Industrial CCS paramount

28th April 2015

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  • Business & Industry ,
  • Energy ,
  • Generation ,
  • Conventional


Abdoul Yessoufou

Carbon capture and storage is the only technology available to decarbonise heavy industry to the extent needed to meet UK carbon targets, according to the Green Alliance.

In a report, the organisation acknowledges ongoing government support to make carbon capture and storage (CCS) viable for power stations, but warns that policymakers must adapt the technology for industry or run the risk that it will not offer a route to decarbonise industry or provide low-carbon power.

The report urges the government to invest in “industrial CCS clusters”, estimating these would capture nine times more carbon than through the two power station projects – White Rose in Yorkshire and Peterhead in Scotland – now being supported through the government’s CCS demonstration programme.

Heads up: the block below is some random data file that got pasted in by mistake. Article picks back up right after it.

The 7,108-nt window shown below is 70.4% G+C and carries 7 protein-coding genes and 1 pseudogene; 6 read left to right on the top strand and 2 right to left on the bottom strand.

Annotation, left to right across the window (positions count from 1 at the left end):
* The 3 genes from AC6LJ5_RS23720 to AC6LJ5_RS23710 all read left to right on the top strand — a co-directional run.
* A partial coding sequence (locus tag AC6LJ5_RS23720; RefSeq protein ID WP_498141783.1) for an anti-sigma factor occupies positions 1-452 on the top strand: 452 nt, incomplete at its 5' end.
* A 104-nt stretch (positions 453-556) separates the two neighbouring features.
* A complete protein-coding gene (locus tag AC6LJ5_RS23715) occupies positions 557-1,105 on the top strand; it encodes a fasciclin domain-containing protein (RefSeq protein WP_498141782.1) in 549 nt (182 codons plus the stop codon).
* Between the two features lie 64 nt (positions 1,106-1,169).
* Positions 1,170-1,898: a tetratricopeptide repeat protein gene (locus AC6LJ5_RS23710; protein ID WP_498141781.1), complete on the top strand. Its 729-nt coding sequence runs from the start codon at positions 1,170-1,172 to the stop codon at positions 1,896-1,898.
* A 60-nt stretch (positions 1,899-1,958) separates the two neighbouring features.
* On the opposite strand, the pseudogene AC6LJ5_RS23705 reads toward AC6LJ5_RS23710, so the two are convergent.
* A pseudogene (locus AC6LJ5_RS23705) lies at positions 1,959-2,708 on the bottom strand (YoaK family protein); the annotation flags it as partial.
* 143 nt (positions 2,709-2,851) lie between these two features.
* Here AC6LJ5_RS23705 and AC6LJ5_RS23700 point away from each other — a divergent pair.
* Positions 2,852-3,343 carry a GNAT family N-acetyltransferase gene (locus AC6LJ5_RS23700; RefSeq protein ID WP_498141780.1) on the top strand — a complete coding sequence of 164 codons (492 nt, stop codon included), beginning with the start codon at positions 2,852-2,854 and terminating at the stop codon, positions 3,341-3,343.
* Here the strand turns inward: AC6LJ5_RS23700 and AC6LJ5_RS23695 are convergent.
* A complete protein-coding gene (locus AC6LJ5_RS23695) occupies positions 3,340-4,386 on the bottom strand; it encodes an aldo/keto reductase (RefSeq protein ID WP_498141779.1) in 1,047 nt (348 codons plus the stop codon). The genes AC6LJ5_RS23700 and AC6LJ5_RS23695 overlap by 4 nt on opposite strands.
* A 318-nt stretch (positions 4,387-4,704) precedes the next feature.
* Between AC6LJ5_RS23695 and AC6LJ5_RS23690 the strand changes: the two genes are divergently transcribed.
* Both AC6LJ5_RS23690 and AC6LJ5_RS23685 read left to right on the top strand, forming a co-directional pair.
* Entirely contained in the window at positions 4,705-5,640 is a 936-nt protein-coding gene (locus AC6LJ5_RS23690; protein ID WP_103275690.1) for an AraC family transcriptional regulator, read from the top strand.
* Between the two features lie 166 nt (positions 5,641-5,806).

If the government included the Humber heavy industries in its White Rose CCS demonstration project, for example, it could reduce the project’s cost by nearly two-thirds per tonne of CO2, says the report. This, it claims, would also help to cut the cost of CCS and bring it more into line with solar and offshore wind.

“CCS is one low-carbon option among many for the power sector. But, to decarbonise industry, CCS is the only choice,” said Dustin Benton, head of energy at the Green Alliance.

“Creating industrial CCS clusters would cut carbon faster as well as costs. Supporting clusters makes sense, whereas simply compensating energy intensive industries for high carbon prices does not.”


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